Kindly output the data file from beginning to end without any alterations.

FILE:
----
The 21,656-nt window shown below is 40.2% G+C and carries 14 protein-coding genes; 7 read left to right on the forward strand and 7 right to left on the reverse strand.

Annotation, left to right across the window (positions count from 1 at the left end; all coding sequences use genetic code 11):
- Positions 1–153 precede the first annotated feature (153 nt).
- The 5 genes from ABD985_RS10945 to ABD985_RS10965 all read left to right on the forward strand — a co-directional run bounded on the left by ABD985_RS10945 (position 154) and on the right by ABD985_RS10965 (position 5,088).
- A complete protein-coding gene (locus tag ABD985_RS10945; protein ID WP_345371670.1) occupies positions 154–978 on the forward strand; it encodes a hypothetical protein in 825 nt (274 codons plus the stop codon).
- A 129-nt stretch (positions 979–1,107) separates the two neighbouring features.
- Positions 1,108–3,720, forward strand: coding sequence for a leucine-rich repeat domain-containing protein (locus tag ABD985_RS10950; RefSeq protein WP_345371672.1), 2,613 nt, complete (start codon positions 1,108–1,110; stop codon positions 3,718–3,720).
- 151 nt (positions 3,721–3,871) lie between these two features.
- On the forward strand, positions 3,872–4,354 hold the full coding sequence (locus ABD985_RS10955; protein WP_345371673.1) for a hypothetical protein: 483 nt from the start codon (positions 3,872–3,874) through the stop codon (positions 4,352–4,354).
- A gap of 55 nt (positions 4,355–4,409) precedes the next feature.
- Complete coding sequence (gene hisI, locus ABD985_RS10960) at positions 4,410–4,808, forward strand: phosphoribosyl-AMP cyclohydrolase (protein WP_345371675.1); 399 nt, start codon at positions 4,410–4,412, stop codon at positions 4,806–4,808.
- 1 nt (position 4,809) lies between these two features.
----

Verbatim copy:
The 21,656-nt window shown below is 40.2% G+C and carries 14 protein-coding genes; 7 read left to right on the forward strand and 7 right to left on the reverse strand.

Annotation, left to right across the window (positions count from 1 at the left end; all coding sequences use genetic code 11):
- Positions 1–153 precede the first annotated feature (153 nt).
- The 5 genes from ABD985_RS10945 to ABD985_RS10965 all read left to right on the forward strand — a co-directional run bounded on the left by ABD985_RS10945 (position 154) and on the right by ABD985_RS10965 (position 5,088).
- A complete protein-coding gene (locus tag ABD985_RS10945; protein ID WP_345371670.1) occupies positions 154–978 on the forward strand; it encodes a hypothetical protein in 825 nt (274 codons plus the stop codon).
- A 129-nt stretch (positions 979–1,107) separates the two neighbouring features.
- Positions 1,108–3,720, forward strand: coding sequence for a leucine-rich repeat domain-containing protein (locus tag ABD985_RS10950; RefSeq protein WP_345371672.1), 2,613 nt, complete (start codon positions 1,108–1,110; stop codon positions 3,718–3,720).
- 151 nt (positions 3,721–3,871) lie between these two features.
- On the forward strand, positions 3,872–4,354 hold the full coding sequence (locus ABD985_RS10955; protein WP_345371673.1) for a hypothetical protein: 483 nt from the start codon (positions 3,872–3,874) through the stop codon (positions 4,352–4,354).
- A gap of 55 nt (positions 4,355–4,409) precedes the next feature.
- Complete coding sequence (gene hisI, locus ABD985_RS10960) at positions 4,410–4,808, forward strand: phosphoribosyl-AMP cyclohydrolase (protein WP_345371675.1); 399 nt, start codon at positions 4,410–4,412, stop codon at positions 4,806–4,808.
- 1 nt (position 4,809) lies between these two features.